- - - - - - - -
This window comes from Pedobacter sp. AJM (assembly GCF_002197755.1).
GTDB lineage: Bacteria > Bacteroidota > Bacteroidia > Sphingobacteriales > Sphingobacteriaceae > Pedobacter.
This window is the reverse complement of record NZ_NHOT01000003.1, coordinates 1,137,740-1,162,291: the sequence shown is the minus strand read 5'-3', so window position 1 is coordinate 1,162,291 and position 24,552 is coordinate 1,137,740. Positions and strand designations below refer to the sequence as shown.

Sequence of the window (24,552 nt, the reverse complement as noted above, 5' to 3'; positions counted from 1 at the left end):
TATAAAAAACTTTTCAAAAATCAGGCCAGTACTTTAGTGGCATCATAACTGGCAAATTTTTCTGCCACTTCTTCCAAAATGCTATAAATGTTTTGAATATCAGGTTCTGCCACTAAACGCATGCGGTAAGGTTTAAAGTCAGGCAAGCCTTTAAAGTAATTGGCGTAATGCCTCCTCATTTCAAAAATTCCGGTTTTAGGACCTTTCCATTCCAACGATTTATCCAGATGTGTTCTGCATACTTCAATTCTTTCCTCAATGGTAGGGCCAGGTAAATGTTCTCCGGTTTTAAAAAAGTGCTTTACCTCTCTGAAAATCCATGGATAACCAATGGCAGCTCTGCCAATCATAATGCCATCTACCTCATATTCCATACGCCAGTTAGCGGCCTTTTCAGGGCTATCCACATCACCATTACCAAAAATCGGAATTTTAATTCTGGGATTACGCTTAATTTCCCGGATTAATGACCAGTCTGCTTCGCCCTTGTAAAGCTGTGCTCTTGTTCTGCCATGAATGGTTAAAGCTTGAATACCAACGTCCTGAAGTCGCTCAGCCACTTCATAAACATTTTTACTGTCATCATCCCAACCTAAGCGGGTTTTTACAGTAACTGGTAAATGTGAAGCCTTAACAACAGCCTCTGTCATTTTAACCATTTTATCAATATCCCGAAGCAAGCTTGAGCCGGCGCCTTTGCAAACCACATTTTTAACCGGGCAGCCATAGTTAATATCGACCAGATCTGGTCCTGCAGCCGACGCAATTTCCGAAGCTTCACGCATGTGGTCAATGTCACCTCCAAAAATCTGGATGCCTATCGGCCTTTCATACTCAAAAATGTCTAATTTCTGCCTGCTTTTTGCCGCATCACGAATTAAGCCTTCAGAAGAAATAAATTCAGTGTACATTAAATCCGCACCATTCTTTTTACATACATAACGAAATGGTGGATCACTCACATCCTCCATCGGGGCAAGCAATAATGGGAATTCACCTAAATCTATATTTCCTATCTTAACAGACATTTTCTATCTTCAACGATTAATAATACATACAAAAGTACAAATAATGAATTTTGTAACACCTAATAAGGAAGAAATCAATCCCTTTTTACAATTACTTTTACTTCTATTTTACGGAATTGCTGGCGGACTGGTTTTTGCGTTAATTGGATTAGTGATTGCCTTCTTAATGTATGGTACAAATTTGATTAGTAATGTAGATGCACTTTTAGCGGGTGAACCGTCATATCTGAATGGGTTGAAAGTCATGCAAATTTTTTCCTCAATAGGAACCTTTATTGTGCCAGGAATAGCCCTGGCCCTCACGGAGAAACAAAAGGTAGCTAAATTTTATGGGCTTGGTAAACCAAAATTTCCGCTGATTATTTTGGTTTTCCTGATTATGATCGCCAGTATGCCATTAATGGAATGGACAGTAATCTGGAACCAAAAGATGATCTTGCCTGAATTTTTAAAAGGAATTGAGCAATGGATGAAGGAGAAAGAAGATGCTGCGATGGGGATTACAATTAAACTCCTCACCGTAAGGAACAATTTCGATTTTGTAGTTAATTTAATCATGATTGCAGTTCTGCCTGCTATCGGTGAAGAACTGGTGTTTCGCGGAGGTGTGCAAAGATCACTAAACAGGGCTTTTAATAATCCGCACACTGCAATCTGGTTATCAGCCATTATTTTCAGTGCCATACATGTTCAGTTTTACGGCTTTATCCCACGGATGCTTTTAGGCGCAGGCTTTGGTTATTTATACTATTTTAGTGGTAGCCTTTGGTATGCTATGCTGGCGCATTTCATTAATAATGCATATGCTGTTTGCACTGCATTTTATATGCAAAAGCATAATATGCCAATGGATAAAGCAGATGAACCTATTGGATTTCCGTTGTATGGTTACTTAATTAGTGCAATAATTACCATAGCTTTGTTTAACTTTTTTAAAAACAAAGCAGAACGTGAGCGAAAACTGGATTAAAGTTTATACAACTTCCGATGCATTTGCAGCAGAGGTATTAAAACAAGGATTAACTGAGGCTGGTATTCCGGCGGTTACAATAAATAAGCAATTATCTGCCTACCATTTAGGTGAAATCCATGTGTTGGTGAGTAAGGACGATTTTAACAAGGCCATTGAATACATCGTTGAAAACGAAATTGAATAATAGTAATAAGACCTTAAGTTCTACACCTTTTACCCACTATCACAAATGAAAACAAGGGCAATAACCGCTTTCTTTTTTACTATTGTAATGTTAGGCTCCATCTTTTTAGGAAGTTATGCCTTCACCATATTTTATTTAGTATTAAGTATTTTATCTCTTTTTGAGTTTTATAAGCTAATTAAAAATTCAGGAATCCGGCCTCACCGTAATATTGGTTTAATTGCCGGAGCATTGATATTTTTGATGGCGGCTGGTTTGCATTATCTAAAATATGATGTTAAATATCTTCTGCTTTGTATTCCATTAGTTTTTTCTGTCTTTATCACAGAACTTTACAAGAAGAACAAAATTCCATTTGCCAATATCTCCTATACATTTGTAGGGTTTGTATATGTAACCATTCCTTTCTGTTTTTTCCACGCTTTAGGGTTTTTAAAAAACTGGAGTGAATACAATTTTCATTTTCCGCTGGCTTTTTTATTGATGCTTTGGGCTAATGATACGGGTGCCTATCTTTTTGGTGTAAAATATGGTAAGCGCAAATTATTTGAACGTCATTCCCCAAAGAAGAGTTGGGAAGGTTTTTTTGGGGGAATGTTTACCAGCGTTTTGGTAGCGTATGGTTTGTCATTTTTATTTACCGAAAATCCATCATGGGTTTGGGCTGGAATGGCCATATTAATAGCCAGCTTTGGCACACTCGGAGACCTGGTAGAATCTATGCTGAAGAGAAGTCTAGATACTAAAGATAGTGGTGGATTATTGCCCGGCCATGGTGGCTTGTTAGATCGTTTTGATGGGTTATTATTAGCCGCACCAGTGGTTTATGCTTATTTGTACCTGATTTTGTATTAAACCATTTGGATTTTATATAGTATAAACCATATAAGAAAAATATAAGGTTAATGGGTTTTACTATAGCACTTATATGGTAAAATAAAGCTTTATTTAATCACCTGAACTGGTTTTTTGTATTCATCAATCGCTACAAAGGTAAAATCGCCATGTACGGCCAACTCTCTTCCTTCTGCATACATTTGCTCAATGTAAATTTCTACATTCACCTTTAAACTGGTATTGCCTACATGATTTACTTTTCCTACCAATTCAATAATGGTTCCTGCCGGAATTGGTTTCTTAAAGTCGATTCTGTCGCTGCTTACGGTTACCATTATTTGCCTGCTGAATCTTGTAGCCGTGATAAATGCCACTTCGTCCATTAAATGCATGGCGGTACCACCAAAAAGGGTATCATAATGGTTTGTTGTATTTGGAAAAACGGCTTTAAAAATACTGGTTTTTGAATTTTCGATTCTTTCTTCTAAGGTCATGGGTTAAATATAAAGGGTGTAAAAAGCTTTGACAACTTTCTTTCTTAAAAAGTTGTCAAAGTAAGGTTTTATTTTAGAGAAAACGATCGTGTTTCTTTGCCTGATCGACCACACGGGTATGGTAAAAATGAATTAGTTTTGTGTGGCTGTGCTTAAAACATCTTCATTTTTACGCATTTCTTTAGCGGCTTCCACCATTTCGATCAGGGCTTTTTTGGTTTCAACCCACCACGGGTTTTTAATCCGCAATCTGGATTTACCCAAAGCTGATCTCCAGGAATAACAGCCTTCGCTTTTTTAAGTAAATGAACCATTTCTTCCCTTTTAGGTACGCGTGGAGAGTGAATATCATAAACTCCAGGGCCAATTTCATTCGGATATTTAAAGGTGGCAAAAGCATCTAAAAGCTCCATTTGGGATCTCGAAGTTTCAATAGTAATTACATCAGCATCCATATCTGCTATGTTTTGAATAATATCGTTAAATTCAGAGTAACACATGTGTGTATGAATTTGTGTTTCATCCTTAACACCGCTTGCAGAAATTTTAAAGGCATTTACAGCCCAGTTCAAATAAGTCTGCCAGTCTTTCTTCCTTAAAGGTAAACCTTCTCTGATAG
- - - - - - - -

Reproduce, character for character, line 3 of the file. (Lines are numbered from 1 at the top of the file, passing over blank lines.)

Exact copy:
This window is the reverse complement of record NZ_NHOT01000003.1, coordinates 1,137,740-1,162,291: the sequence shown is the minus strand read 5'-3', so window position 1 is coordinate 1,162,291 and position 24,552 is coordinate 1,137,740. Positions and strand designations below refer to the sequence as shown.